The 2014 World Cup is in full swing down in Brazil, but you think those guys look hot now? Just wait for the scorching hot 2022 World Cup in Qatar. Already steeped in multiple, massive controversies — allegations of corruption in the selection process; the state's appalling rates of construction-related deaths; a call by U.S. senator Bob Casey for FIFA to change course and bring the Cup stateside — there's one very simple question at the forefront of everyone's mind. How would the teams even handle that kind of heat?
In the first place, it's important to understand just what's meant by the word "heat" in this context. On the day the World Cup began, the temperature in Qatar was... wait for it... 117-degrees Fahrenheit. That's a high figure, but the average summer heat still stands at about 105-degrees, and could crack 120 in Doha, where the event's huge stadium will be built.
For a relatable comparison, imagine leaving your car parked in 90-degree heat and sunlight for ten minutes, then jumping inside. Within that time, the inside of the car will heat up to about 109-degrees, creating that unthinkably hot, don't-touch-the-steering-wheel oven-style interior that we've all surely experienced one time or another. Now imagine pushing that number about 11 degrees higher, and then playing soccer for an hour and a half.
While World Cup participants are some of the most elite human bodies the world has to offer, they're still human. And research into how those levels of extreme heat can affect even a fit person tells a worrisome tale for the 2022 tournament. The most serious risk is that of outright death by means of heat stroke, a condition reached when the body's core temperature exceeds 105-degrees.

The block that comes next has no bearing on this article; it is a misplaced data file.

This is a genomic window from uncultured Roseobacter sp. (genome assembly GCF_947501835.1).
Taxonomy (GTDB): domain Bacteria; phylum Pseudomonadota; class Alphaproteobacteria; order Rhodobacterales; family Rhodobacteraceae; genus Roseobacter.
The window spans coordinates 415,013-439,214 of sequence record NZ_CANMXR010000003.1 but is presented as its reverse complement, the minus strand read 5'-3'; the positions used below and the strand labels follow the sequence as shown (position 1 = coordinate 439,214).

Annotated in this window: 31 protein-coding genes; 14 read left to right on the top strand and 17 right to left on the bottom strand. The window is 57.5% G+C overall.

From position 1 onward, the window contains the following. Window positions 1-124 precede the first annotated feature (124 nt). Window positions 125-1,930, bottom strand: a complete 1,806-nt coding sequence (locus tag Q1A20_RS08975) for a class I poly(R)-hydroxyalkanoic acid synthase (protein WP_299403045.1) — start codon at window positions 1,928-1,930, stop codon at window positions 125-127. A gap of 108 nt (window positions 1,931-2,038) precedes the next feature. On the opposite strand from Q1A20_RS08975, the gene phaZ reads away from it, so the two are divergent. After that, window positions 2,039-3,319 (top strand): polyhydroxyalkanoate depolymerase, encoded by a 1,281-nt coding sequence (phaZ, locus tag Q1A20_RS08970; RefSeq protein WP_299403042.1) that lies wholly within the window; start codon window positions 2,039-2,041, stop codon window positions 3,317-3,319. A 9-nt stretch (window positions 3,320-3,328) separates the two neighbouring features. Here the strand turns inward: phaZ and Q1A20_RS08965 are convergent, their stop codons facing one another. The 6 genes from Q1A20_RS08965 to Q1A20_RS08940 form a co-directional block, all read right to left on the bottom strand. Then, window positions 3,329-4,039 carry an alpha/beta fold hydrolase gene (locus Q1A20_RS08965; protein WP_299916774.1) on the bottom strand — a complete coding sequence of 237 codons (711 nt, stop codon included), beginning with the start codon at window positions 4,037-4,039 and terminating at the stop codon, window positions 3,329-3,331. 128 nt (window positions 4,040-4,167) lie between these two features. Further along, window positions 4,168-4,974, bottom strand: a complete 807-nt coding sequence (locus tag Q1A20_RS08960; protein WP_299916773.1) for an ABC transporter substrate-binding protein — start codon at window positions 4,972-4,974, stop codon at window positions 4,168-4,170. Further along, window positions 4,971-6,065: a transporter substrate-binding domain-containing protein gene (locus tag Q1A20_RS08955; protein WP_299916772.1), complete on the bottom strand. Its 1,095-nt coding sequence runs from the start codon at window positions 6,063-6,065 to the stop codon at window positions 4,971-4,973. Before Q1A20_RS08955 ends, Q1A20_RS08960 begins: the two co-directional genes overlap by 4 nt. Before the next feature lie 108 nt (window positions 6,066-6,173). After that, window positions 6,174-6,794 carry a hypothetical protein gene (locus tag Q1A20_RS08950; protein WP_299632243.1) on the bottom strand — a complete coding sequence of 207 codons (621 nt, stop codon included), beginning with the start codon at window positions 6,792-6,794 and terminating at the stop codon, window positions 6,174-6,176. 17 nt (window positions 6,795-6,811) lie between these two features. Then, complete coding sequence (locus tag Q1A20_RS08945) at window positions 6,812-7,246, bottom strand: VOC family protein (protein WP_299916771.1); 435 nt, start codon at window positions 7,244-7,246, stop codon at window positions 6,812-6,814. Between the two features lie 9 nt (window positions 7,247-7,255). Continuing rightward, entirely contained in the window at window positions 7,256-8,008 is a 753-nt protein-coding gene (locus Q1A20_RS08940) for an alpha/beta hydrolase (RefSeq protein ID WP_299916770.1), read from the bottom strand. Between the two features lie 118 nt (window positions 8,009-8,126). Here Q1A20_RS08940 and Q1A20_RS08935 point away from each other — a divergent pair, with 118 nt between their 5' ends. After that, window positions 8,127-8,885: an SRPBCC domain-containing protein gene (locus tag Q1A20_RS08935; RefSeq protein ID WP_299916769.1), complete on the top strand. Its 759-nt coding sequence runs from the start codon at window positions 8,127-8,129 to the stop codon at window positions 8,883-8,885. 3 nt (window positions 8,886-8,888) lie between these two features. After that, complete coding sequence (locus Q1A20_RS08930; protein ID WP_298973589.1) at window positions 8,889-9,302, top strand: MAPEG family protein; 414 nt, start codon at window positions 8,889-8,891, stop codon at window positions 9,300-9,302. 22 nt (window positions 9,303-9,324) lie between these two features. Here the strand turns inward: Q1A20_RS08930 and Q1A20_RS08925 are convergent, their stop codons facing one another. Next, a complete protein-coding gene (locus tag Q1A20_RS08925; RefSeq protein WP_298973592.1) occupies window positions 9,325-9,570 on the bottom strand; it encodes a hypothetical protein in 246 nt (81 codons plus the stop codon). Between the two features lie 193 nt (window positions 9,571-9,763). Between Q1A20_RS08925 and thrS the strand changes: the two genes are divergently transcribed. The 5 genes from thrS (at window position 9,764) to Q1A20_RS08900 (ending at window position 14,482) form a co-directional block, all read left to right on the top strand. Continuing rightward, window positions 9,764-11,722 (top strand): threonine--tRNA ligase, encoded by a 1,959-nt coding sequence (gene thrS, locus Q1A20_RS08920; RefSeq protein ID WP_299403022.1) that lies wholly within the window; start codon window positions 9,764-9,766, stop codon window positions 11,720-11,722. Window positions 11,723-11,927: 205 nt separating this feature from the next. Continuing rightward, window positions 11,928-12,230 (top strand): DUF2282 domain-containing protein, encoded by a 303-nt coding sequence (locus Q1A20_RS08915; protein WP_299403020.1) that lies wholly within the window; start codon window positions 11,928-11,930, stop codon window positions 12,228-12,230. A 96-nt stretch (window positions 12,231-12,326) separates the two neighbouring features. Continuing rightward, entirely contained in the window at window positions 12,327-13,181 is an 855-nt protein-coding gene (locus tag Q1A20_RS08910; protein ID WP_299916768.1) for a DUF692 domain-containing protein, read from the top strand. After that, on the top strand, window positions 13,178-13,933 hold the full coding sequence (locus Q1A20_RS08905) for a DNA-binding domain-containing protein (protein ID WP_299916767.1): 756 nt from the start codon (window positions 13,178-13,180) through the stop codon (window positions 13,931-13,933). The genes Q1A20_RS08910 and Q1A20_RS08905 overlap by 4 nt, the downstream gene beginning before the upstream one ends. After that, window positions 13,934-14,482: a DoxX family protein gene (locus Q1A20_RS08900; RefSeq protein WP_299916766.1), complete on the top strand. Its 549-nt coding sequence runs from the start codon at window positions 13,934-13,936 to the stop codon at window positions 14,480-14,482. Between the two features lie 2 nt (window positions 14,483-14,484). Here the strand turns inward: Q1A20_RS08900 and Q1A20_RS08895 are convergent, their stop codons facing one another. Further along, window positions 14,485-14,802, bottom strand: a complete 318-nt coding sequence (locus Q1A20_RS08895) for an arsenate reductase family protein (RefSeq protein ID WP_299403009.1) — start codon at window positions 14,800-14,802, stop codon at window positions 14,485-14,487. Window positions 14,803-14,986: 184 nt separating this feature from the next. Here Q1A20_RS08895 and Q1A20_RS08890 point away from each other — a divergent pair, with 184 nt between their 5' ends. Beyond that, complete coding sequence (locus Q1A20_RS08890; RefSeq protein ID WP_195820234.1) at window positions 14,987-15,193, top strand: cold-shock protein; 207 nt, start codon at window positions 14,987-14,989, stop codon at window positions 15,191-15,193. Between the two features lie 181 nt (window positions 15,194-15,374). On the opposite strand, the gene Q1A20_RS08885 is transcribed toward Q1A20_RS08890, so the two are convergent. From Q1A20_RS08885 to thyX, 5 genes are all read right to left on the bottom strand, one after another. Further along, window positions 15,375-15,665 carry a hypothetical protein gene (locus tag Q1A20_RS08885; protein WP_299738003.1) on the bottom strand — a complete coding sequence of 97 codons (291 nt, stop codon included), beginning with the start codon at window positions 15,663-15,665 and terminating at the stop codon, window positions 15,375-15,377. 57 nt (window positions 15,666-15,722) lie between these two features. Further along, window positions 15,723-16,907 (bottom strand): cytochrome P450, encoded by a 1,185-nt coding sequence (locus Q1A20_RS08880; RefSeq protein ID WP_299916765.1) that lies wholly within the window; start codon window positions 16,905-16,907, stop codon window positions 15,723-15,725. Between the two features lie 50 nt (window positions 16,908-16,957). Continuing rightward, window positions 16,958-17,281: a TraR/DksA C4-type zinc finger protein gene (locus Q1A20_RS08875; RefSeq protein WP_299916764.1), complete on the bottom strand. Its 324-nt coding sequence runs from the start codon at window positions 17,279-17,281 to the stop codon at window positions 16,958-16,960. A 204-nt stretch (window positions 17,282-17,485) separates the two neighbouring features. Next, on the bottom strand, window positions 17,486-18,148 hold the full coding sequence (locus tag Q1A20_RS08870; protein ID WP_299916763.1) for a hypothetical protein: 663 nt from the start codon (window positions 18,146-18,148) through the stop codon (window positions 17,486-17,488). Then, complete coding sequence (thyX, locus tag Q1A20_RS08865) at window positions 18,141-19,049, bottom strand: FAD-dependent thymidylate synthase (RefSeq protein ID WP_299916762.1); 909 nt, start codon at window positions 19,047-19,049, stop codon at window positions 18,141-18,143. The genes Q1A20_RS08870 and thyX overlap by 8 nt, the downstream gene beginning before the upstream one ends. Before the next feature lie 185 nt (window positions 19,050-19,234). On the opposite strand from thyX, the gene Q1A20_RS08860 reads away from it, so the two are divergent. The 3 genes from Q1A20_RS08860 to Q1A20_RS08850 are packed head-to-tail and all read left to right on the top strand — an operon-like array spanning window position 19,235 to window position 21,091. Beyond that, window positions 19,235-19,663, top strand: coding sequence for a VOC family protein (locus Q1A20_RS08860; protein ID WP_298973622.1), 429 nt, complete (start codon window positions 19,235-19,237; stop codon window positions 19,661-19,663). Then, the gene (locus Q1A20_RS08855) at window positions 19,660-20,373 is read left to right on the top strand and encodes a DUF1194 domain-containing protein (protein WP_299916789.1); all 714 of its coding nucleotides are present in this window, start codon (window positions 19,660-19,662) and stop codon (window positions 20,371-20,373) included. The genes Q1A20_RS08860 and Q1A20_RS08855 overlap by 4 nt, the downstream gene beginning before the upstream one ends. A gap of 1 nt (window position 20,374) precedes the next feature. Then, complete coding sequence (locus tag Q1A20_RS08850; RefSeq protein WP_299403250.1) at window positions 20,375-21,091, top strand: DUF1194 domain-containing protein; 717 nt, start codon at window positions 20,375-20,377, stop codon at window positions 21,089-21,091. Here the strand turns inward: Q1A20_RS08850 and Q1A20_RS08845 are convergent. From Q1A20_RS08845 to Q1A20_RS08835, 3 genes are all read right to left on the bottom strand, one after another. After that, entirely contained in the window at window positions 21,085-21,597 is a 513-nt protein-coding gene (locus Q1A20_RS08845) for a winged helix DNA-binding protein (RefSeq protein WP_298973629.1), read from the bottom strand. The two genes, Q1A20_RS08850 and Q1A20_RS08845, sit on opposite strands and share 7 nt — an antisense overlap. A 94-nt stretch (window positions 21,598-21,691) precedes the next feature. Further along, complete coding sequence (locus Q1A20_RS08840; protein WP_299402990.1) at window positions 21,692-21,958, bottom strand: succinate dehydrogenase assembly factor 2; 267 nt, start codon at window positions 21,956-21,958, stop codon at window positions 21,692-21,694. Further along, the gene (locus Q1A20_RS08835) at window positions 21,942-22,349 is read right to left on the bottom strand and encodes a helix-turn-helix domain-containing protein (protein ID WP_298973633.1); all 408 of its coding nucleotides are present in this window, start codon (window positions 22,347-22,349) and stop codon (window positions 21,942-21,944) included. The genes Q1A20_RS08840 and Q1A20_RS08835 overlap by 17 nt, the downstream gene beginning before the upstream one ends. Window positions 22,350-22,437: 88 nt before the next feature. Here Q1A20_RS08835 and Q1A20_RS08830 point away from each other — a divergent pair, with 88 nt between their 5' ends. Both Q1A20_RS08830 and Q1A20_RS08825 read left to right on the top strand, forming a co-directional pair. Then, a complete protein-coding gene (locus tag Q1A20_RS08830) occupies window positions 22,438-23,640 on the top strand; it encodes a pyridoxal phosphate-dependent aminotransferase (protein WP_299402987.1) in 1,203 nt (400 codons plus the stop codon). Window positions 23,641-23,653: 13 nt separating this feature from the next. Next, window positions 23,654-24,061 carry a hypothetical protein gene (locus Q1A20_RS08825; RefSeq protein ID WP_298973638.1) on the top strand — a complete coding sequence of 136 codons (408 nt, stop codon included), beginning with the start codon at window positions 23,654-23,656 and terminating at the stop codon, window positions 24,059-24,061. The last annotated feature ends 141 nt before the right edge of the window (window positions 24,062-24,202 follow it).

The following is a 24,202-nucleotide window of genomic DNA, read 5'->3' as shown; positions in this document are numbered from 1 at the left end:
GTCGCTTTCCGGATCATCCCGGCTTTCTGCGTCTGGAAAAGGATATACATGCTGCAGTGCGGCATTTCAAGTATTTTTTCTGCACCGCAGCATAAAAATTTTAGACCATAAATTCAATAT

Even doing exercise, strenuous activity, or just languishing in 90-degree heat could eventually land you with heatstroke, if you sweat out too much fluid and don't keep hydrated (the body can lose a half-gallon of water in just ten minutes in such conditions). In heat nearly 30 degrees higher the risks become all the more imposing, grueling and immediate.
At the point the core temperature of a human body ticks over 105, heat stroke can leave you vulnerable to disorientation, mental impairment, vomiting, and ultimately, death.
There have been a couple different solutions for these health obstacles, as offered in the lead-up Qatar's selection — that the games will be played in a strictly-climate controlled stadium, and a suggestion by FIFA's general secretary that the dates could be moved to the winter months, stretching the 2022 World Cup into 2023.
But this much is certain, regardless of promises of air-conditioning or seasonal shifts: The people tasked with building the World Cup infrastructure won't get those luxuries, and the resulting human cost could be astronomical. Qatar's record on construction deaths, in particular the deaths of migrant workers, is horrifying.
In 2012 and 2013, 964 workers died during construction projects, with 246 succumbing to "sudden cardiac arrest," as reported by The Guardian. And as has just been shown in Brazil, the people who bear the worst brunt of the World Cup coming to town are the people who have to build the infrastructure to hold it.
You can watch The Guardian's award-winning reporting on the crisis above, though be warned — it's disturbing. Starting from such an awful baseline, activists fear a Qatar World Cup will bring yet more surges in migrant worker deaths. Workers whom, even when they survive, are often unpaid. Working in dangerous conditions under a virtual slavery system, these are the hapless people who will really be feeling the heat at its most deadly.